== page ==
1. Why Europe?
Landstuhl Regional Medical Center is the receiving hospital for nearly all troops who are wounded or injured on deployment. While some of the worst cases transition through fairly quickly, the truly critical must remain there in order to be stabilized, often with family in attendance. Those whose are less critical also can end up staying some extra time. Most of all, those who can be treated, rehabilitated,and sent back to their units also remain at Landstuhl, sometimes with their families. Those who stay are sometimes lost in the shadow of the ones who move through quickly, as are their caregivers. Doing events at Landstuhl gives us the opportunity to let them know they are not forgotten and are appreciated, and allows us to give some measure of comfort to the families and caregivers who deal with it all. In addition, Europe is home to a number of U.S. bases, which include Warrior Transition Barracks, TBI Centers, and other facilities. Based on the success of [LTP]Operation FPH Blues and its model of operations, we are expanding our operations to provide educational (and fun) events to all such facilities.
2. You’re doing cookouts; so what?
The barbecues and special food events are indeed one time events. However, they bring a change of pace to those coping with wounds/injuries/etc., and serve as a tangible reminder that their service and sacrifice are not forgotten. They are also the tip of the iceberg of what we are trying to do.
3. Oh yeah, what else do you do?
We work to help troops who are interested — particularly the wounded and disabled — find culinary careers. We want to do more to help the front line troops, both now and in the future; and, we are working to provide education and culinary pleasure to the families and caregivers at home.
4. You want to teach them to become chefs???
We want to help those interested in culinary careers successfully move into them. Food and beverage careers include much more than being a chef, and our goal is to help those interested explore, learn, and transition. Rather than scholarships, our focus is on working with existing schools and institutions to allow aspiring students to explore the full range of options, so they can make an informed decision on where to apply their GI education benefits; and, we want to work to help them get internships and other opportunities as well.
5. What are you going to do for the guys on the line?
We hope to do three different things. First, we want to work to help get the best range of snacks and supplements to them, to match the needs in a given area and for the time of year. Comfort food needs change with both. Second, we do hope to get as far forward to do some food events for them. Third, we plan to offer assistance with the next generation of field rations, making use of food contacts working on NASA long-term efforts to top chefs and nutrition experts who may can help.
6. You want to educate the families?
Yes. Cooking lessons that used to be passed down in families no longer are. Those wounded are also going to have different nutrition needs. We want to help families learn how to cook good food fast rather than depend on fast food. In the process, we can teach both adults and children food and cooking basics, work with families and caregivers at need on special cases, and also let them all know that their sacrifices are appreciated as well. That we can do so in a tasty and fun way is a bonus.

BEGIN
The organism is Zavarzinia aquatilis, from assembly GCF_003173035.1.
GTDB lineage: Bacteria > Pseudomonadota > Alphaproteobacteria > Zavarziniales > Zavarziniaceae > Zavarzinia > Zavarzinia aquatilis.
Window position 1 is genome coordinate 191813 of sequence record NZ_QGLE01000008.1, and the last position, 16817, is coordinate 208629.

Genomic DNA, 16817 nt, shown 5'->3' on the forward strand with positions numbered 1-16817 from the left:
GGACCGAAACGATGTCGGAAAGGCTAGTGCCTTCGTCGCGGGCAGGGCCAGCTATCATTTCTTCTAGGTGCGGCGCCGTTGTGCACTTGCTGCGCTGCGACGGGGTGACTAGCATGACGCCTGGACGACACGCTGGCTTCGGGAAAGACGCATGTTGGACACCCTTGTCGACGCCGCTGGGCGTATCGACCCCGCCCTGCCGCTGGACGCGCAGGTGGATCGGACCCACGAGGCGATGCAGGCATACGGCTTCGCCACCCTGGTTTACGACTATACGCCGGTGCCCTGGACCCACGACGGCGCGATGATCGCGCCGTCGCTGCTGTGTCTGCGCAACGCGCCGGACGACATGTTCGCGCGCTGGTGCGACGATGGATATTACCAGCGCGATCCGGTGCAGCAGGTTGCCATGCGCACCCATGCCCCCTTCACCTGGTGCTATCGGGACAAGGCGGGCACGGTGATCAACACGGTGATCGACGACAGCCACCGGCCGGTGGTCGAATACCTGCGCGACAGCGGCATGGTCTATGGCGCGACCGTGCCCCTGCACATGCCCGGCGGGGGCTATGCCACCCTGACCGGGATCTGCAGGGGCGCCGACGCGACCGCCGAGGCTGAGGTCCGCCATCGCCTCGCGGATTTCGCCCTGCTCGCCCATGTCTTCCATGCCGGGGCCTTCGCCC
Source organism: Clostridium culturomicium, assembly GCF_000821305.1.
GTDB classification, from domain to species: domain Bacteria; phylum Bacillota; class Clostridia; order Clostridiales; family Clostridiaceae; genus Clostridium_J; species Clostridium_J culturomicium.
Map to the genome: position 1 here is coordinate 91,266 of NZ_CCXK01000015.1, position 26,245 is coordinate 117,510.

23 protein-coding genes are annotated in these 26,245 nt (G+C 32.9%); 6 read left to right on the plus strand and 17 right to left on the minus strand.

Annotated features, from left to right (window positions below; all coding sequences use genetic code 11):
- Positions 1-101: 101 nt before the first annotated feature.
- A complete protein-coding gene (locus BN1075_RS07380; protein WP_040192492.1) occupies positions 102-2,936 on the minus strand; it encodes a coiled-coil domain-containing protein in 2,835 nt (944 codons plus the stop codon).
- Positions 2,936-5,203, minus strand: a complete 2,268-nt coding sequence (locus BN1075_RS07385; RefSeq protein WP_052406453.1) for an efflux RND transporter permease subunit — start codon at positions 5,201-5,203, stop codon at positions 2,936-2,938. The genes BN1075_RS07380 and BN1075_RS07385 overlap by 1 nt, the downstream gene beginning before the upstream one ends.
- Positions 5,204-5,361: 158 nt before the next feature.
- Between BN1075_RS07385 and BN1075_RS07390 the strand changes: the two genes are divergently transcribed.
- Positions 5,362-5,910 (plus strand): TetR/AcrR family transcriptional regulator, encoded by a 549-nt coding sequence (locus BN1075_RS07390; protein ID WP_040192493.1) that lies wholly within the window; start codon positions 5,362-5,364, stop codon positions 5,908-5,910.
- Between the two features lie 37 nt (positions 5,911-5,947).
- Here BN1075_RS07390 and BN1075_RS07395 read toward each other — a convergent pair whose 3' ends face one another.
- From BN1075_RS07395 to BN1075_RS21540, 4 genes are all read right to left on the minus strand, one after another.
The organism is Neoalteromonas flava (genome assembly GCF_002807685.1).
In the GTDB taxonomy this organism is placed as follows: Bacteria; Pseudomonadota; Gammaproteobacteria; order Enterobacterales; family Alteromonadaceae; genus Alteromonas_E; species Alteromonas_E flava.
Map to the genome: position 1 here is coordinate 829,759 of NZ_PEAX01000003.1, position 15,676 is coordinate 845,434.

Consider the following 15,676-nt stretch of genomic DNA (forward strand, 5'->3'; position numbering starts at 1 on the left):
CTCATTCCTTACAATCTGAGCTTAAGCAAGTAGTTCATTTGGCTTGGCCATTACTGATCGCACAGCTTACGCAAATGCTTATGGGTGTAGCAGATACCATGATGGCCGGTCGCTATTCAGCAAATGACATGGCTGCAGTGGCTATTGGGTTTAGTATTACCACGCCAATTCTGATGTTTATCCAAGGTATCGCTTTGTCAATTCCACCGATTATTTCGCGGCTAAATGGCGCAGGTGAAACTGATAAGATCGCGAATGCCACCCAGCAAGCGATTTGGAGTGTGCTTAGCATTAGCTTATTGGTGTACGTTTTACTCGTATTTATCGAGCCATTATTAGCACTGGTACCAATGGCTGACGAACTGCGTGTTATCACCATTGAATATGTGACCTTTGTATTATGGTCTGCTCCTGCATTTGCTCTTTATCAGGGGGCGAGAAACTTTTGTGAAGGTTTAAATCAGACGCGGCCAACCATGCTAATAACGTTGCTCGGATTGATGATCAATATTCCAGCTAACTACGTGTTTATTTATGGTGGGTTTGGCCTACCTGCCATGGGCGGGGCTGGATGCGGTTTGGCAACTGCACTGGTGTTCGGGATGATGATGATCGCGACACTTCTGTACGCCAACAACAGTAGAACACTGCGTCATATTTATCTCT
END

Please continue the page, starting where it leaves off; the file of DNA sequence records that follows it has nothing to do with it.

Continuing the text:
7. How soon will you be doing all this?
As fast as we can. Part depends on you: we need both funds and qualified people to help on the educational portion. We can always use willing hands at the food events to clean, to serve, to help. We also need people who can help teach cooking basics, food and nutrition, field and regular sanitation, and more. The faster we can raise funds, and find the skilled help we need on the latter, the sooner all four planks of our plan will be in place.
8. Why do you need administrative funds?
We need them to keep this web site up and running, for one thing. Administrative funds are what allow us to print and send letters, answer the phone, travel to events and meetings, showcase who we are and what we do, have a web site, and much more. We want to keep them as low as possible, and as such our Board of Directors is entirely voluntary, and we have plans in place to keep any paid staff — which we do hope to have eventually — to a minimum. We have also put things into place to keep salaries as low as we can. Cooking with the Troops is not an effort to make anyone rich, except perhaps in terms of the spirit.
9. How do I know if you are spending the money well?
Please see the [LTP]legal portion of this site, as we have our bylaws, policies, and more there. We also plan to post our [LTP]financial data regularly there as well, so that you can see what we are doing and how well we are doing.
10. Aside from money and people, what else do you need?
We need ingredients, supplies, and more.
11. Why do special food events cost more than the barbecues?
Ingredients and travel are the largest reason. Special food events involve non-local travel, and feature meals that often cost a bit more than a barbecue. These events are at remote locations, where we don’t have the support, be it gear or donated food and supplies, and they are more likely to feature guest chefs and others. While our guest chefs donate their time, we do need to cover their travel costs as well as our own.
12. Why do you cover travel and such for guest chefs?
Most chefs are not rich, to be polite. Nor is cooking a way to get rich unless you are lucky enough to get a TV and/or book deal. The guest chefs taking part may be taking vacation, they may be taking time off without pay, and they may even be shutting down their normal operation to do our event. It is only right and proper that we cover their travel expenses.